Perils of painting alone

Philippa Robert, acrylic

Long hot walk is a painting of Semaphore done on two excursions with the outdoor painting group.

The day was boiling hot (about 33 degrees in the shade), the flies were hanging around and I chose a very exposed spot. I remember the reason. This was an occasion when composition took priority over comfort. The expanse of sand and its framing by the jetty and the fence drew me in. This is a very long beach at low tide and the sand is the dominant feature, not only of the painting but also in reality.

Many people walked past during those hours, most of them mothers and children as it was school holiday time. If it was a hot walk down, it was an even hotter walk back. Checking out the painting coming and going, they might not have seen much progress. Some stopped for a chat. One person was offering a reward for some money she had lost. All sorts of things were going on for them (and me).

The main challenge in this painting was all that sand – the bit I had loved so much at first! Although there were many footprints, painting them in made the picture very busy. With brushstroke texture and (later) some subtle colour variations the composition maintained its simplicity but held some visual interest. Looking back at the photo I took on the first day brings it back. I think I prefer the photo!

Philppa Robert, South Australia

On one of mornings I was harassed from the jetty by a very angry man. He came down onto the sand, walked straight up to me and continued his unsettling tirade. It was clear that he was not at the top of his game but I was cornered with all my gear so I waited it out. Why didn’t I just leave it? Eventually he gave up the non-argument. Lucky, as by then the passers by had thinned right out and my colleagues were nowhere to be seen – in the shade somewhere no doubt. When I packed up for lunch a bit later I saw the same fellow nailing someone else to the spot.  One of our group had intervened to liberate his next victim.

This reminds me why I don’t often set out alone to paint anymore. Nothing really to be afraid of I suppose, but something else that has to be dealt with. As if painting isn’t difficult enough!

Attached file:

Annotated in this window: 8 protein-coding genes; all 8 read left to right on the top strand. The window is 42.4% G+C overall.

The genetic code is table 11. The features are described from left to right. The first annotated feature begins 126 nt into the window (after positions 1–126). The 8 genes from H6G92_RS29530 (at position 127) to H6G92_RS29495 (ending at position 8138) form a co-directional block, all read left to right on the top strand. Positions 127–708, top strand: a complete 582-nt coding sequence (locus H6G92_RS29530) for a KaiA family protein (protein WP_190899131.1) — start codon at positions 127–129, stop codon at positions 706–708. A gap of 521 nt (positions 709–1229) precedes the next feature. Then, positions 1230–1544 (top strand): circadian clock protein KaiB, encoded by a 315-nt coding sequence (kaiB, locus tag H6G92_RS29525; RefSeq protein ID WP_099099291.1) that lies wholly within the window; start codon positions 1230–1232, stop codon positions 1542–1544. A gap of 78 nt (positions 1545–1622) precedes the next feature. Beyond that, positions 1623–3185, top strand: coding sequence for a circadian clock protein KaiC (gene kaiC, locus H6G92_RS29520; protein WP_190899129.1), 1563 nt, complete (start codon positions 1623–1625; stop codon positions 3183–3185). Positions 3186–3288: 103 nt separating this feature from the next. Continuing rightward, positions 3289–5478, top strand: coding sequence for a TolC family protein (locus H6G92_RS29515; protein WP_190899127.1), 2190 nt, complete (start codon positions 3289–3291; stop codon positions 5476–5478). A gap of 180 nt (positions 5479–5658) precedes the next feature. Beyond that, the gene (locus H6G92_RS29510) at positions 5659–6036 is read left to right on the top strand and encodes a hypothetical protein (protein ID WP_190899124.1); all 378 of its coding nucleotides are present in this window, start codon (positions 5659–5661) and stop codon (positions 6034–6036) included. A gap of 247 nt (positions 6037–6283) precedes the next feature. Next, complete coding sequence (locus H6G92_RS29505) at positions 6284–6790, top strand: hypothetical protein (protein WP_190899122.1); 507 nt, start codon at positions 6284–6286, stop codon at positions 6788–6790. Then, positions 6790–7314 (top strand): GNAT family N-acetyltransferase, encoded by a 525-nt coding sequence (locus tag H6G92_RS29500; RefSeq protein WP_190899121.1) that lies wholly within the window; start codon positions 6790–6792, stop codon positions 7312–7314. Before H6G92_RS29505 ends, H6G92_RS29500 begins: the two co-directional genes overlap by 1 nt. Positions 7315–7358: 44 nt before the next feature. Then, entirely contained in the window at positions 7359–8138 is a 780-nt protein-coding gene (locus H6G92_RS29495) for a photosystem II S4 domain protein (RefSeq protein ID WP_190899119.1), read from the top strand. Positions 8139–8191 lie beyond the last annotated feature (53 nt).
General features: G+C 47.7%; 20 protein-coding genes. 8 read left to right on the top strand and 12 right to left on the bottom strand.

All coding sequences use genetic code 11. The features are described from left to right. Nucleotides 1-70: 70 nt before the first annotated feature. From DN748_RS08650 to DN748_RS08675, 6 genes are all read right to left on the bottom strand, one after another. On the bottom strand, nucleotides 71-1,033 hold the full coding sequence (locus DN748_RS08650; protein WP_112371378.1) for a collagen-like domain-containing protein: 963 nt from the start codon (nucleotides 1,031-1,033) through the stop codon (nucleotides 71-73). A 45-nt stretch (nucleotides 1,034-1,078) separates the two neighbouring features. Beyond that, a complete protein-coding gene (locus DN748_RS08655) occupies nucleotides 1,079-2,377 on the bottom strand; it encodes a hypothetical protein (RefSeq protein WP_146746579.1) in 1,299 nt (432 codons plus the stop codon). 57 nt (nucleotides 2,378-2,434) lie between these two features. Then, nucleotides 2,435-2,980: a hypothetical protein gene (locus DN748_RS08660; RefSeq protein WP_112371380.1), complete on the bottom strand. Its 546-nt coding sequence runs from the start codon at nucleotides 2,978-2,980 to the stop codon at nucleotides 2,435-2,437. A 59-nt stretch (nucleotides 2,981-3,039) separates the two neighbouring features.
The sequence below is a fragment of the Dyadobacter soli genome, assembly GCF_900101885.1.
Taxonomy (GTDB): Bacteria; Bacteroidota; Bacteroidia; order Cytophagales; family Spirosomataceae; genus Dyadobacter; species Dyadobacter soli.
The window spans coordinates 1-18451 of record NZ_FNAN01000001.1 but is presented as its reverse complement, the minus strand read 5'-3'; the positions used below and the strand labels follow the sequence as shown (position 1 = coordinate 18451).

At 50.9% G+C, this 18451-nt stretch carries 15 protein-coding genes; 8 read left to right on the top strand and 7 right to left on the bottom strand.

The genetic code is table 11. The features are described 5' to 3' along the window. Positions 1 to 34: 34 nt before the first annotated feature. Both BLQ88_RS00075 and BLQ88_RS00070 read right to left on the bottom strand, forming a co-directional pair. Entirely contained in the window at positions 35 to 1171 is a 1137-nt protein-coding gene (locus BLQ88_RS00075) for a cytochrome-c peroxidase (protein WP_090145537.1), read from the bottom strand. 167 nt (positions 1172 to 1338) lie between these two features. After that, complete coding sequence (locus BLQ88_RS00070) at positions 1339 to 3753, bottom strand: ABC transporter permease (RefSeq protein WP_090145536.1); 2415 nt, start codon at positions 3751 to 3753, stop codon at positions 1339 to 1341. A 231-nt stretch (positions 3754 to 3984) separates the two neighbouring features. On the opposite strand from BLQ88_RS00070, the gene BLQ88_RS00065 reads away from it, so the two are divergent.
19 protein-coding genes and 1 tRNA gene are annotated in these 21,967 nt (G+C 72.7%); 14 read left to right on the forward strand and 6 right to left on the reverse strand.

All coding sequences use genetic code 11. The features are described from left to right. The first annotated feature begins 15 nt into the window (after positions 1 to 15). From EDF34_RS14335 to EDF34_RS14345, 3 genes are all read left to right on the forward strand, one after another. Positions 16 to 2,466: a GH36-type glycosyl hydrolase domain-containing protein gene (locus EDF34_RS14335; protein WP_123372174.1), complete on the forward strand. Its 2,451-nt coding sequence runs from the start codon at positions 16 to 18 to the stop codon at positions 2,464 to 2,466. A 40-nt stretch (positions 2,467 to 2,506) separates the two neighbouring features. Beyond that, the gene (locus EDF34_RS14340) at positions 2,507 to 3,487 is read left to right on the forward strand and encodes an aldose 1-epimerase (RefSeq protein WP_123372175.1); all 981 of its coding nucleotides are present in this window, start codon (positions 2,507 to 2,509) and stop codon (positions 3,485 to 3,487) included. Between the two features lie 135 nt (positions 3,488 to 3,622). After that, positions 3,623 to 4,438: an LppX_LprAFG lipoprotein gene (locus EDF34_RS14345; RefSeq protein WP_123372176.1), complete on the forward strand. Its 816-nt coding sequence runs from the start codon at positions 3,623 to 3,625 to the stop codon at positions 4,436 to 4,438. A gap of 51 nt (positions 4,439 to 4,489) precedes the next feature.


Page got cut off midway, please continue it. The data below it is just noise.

One of my blogging colleagues Kelly Medford is currently painting outdoors every day in Rome (for 120 days). Is it different there I wonder?

How many people go out to paint alone these days? Do you?

14 thoughts on “Perils of painting alone

  1. I never paint out of my studio and admire all who do so. It’s a kind of performance art and those who choose to paint out of doors, I guess, must accept the interaction of the public…

    1. You are right clinock. An interesting concept – performance art. We do it knowingly. Even on the balcony. It feels even more exposed up there. As a walker I know that most local balconies show no signs of life.

  2. I’ve not really thought about it, but no, I’ve never gone out alone to paint. One reason for that is transportation. Another would be incentive. It’s like an exercise program–you need someone else to partner with you or it’s too easy to goof off. I think your painting is excellent. It feels hot. Not sure what 33 celsius translates into fahrenheit, but it looks as if you were baking yourself out there. I hope you wore a wide brimmed hat and had an umbrella shielding your workspace.

      1. I would be (have been) miserable without an umbrella. I have been known to turn my back on my subject matter in order to keep the sun from shining on my painting and my palette. I learned the hard way that I can’t judge color in the super light of direct sunshine. I guess if my painting were destined to live outside in a tropical clime, there is some argument in favor of painting it in full sun. My umbrella is a Shade Buddy, large enough to cover me and the pochade box (which as you might have noticed, I was still using with the Gloucester-style easel). Shade Buddy is not helpful in rocky soil or sand, however, since it spikes into the ground. Clayey soil is best.

  3. Sounds like heaven Aline! I will investigate that before I re-launch my outdoor career. I was probably wearing sunglasses that day. Something that goes into the ground should be preferable to a tie-on solution – I can imagine the whole thing taking off in that case. Have you seen how the Dutch painter Roos Schuring ties her kit down on the beach? She fills bags with sand on site. Thanks for your suggestions.

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